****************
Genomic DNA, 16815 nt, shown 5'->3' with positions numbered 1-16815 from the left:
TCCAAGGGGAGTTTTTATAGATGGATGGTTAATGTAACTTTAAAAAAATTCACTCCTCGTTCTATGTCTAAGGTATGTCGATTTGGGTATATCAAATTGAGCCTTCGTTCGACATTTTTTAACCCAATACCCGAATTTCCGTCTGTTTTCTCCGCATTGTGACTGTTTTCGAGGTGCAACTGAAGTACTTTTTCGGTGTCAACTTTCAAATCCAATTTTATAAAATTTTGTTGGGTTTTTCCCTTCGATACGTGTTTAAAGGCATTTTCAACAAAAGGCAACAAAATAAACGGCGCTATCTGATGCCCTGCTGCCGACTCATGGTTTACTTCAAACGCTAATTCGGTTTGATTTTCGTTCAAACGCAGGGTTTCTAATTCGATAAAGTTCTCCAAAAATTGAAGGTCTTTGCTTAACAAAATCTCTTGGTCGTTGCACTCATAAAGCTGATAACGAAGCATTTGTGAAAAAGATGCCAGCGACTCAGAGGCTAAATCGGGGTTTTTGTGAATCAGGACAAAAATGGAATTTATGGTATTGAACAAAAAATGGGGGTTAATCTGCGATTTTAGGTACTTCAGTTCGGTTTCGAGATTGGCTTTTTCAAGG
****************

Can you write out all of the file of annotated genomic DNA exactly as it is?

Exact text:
Genomic DNA, 16815 nt, shown 5'->3' with positions numbered 1-16815 from the left:
TCCAAGGGGAGTTTTTATAGATGGATGGTTAATGTAACTTTAAAAAAATTCACTCCTCGTTCTATGTCTAAGGTATGTCGATTTGGGTATATCAAATTGAGCCTTCGTTCGACATTTTTTAACCCAATACCCGAATTTCCGTCTGTTTTCTCCGCATTGTGACTGTTTTCGAGGTGCAACTGAAGTACTTTTTCGGTGTCAACTTTCAAATCCAATTTTATAAAATTTTGTTGGGTTTTTCCCTTCGATACGTGTTTAAAGGCATTTTCAACAAAAGGCAACAAAATAAACGGCGCTATCTGATGCCCTGCTGCCGACTCATGGTTTACTTCAAACGCTAATTCGGTTTGATTTTCGTTCAAACGCAGGGTTTCTAATTCGATAAAGTTCTCCAAAAATTGAAGGTCTTTGCTTAACAAAATCTCTTGGTCGTTGCACTCATAAAGCTGATAACGAAGCATTTGTGAAAAAGATGCCAGCGACTCAGAGGCTAAATCGGGGTTTTTGTGAATCAGGACAAAAATGGAATTTATGGTATTGAACAAAAAATGGGGGTTAATCTGCGATTTTAGGTACTTCAGTTCGGTTTCGAGATTGGCTTTTTCAAGG